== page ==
Can CRISPR gene editing give us an allergy-free cat?

devon rex kitten
Credit: Pet Finder

If you’re among the 10% of people who are allergic to cats, you can blame a protein found in cat saliva and skin. The pesky protein spreads when cats groom themselves and shed their hair and dander around the home.

Scientists and immunologists have been interested in this protein, known as Fel d 1, for decades because of its role in cat allergies. If they could figure out a way to stop cats from producing this protein, they could put an end to the sneezing, wheezing, and sniffling once and for all. Currently, the options for would-be cat owners with allergies are limited: Certain breeds of cats deemed “hypoallergenic” are not completely allergen-free, and allergy shots aren’t effective for many people.

Related article:  CRISPR gene editing could yield drought-tolerant tomatoes and kiwis that grow in salty soil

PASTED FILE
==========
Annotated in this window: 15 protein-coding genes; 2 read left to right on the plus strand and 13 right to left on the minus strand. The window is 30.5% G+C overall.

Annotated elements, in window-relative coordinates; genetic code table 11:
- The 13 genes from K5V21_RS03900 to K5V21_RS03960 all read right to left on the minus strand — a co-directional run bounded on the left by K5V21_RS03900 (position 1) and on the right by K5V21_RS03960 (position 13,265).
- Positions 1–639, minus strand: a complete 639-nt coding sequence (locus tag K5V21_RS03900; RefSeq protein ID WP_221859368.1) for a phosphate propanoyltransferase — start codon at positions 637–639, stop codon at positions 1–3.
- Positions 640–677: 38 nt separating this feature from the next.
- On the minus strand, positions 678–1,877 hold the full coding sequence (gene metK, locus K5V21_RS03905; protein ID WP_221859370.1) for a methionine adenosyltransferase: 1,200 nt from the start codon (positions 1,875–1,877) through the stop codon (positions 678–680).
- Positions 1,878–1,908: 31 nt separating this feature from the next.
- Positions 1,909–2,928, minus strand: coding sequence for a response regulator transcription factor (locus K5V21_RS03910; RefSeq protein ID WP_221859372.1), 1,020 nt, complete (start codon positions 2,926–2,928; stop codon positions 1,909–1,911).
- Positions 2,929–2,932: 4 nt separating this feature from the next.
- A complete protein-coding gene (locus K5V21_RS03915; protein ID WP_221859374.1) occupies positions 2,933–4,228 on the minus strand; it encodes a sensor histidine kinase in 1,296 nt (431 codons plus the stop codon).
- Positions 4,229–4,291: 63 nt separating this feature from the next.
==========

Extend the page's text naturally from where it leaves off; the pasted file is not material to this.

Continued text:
But the gene-editing tool CRISPR has opened up new possibilities for the future of hypoallergenic cats. Scientists at one Virginia company, Indoor Biotechnologies, have successfully used CRISPR to delete the gene that tells the body how to make Fel d 1. Not to worry — no animals were harmed in the process. The team experimented on feline cells, not live cats, but the researchers say the method shows promise for real pets.

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